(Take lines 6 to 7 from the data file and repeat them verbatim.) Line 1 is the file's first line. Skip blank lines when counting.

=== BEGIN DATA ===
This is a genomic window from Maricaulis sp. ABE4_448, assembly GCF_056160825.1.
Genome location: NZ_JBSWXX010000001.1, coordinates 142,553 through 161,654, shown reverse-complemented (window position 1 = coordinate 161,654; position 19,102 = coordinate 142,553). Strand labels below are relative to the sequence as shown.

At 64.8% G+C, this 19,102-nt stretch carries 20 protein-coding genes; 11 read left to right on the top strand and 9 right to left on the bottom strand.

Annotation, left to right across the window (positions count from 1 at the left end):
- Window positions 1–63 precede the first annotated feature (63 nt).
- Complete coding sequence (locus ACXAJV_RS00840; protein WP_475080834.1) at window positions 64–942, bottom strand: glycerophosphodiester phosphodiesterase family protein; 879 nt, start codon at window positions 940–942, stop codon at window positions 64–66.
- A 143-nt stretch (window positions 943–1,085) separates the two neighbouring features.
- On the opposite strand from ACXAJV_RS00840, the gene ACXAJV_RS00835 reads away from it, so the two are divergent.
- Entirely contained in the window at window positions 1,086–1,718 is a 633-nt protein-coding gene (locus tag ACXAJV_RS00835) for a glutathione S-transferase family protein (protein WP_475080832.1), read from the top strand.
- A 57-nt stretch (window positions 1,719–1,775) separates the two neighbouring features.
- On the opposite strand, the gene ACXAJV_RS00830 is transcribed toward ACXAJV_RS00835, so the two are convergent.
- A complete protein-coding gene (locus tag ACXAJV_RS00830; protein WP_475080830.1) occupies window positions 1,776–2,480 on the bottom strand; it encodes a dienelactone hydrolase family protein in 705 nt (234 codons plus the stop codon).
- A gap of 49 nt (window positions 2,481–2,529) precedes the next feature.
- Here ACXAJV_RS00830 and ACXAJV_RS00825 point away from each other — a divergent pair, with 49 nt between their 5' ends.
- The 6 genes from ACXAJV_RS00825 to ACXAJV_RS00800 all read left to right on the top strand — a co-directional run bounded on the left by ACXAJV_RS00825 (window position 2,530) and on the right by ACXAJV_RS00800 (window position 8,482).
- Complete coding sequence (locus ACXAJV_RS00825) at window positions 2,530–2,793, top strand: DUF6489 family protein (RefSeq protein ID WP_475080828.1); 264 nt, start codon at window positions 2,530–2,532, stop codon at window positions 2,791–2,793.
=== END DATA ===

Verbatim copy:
- Complete coding sequence (locus ACXAJV_RS00840; protein WP_475080834.1) at window positions 64–942, bottom strand: glycerophosphodiester phosphodiesterase family protein; 879 nt, start codon at window positions 940–942, stop codon at window positions 64–66.
- A 143-nt stretch (window positions 943–1,085) separates the two neighbouring features.